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Melanomas


Squamous Cell Carcimona


between individuals and the virus can liveonpasturefor long lengths of time, fromwhereitcan affectnewhorses. Characterised by small,grey


nodules on the skin, thesewarts occur most commonlyon the face, especially the muzzle.They can also develop in other places on the body, such as in the ears (whereaural plaques areformed), around the pasterns,inthemouthand around the groin. Susceptible horses include those which areparticularly young, or those whoseimmunesystemis compromised e.g. in horses with Cushing’s disease.Most cases in young horseswhodevelop the disease will spontaneously resolveasthe body produces animmuneresponse against the virus.Ifanolder horse develops the disease forthe first time,itisless likely thanayoung horse to clear the virus and leave the skin clear fromwarts. Diagnosis of this disease is usually


by askinbiopsy,although treatment is not normally required asmany cases will spontaneously resolve. If a wart will not regress on itsownand treatmentisrequired,for example if itwaslocatedinanareaprone to becoming soreandulcerated,there arevarious options available including anti-wart creams or cryosurgery (which uses the application of extreme cold to destroy the affectedtissue).


Other commongrowths Thereare numerous causes of growths on equine skin and there aretoo manytomention in this article.The below-mentioned lumps areincluded due to their prevalence and severity.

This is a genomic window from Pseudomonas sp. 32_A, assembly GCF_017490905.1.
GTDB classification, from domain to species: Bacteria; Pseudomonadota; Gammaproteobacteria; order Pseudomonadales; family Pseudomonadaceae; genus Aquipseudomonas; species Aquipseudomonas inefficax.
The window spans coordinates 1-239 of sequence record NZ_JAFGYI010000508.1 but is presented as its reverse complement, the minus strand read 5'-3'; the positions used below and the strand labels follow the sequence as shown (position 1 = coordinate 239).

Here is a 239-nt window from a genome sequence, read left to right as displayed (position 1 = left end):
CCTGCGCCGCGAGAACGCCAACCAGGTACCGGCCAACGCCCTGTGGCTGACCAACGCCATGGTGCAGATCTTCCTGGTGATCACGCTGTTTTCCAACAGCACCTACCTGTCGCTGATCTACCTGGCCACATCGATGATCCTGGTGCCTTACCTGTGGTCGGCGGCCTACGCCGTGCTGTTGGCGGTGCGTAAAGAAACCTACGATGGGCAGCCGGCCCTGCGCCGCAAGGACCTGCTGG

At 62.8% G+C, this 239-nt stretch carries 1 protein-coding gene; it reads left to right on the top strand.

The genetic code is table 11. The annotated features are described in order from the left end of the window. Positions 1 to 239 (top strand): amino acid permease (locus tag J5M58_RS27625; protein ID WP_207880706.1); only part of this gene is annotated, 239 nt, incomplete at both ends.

Squamous Cell Carcinoma These tumours arefound on non- pigmented(pink) skin and therefore aremost commonaround the eye and the penis.They tend to affect older horses and can becomevery large,ulcerated and painful.Spread to internal organs during the laterstages of the disease can occur,highlighting the need forearly intervention. Various treatments areavailable for this tumour and the appropriate treatmentchoicewill depend on location, sizeand whether thereisany secondaryinfection present.


Melanoma Although anycolour horsemaybe affected, melanomas aretypically tumours of older,greyhorses.Most commonly found under the tail, the tumours can quickly change frombeing dormanttomalignant. Melanomas can spread to the internal organs and cause secondary problems such as colic or neurological symptoms.Again, treatmentchoices rely on various factors.


In conclusion, therearemanycauses of skin lumps in horses.Someare unlikely to cause problems andmay spontaneously resolvewhile otherscan seriously affectthe animal’s health and well-being.Itisthereforeimperative thatany changes in your horse’s skin areexamined byaVet and closely monitoredbyregularphotographyand measurements.Ifindoubt,remember thatalumpis easier to treatwhen it is smallerandbytreating it early,itislikely thatyouarepreventingamoredifficult treatmentroutefurther downthe line.


GemmaCarman BVetMedSci (Hons) BVMBVS MRCVSjoined Spring Paddocks EquineVets aftergraduating fromNottingham University. She enjoys all aspects of equine practice, particularly medicine.Inher sparetime,Gemma can be found competing her horseGollyGosh in various disciplines,especially dressage.


Spring PaddocksEquineVets can becontactedon01926612937 or visit:www.johnbrookvets.co.uk


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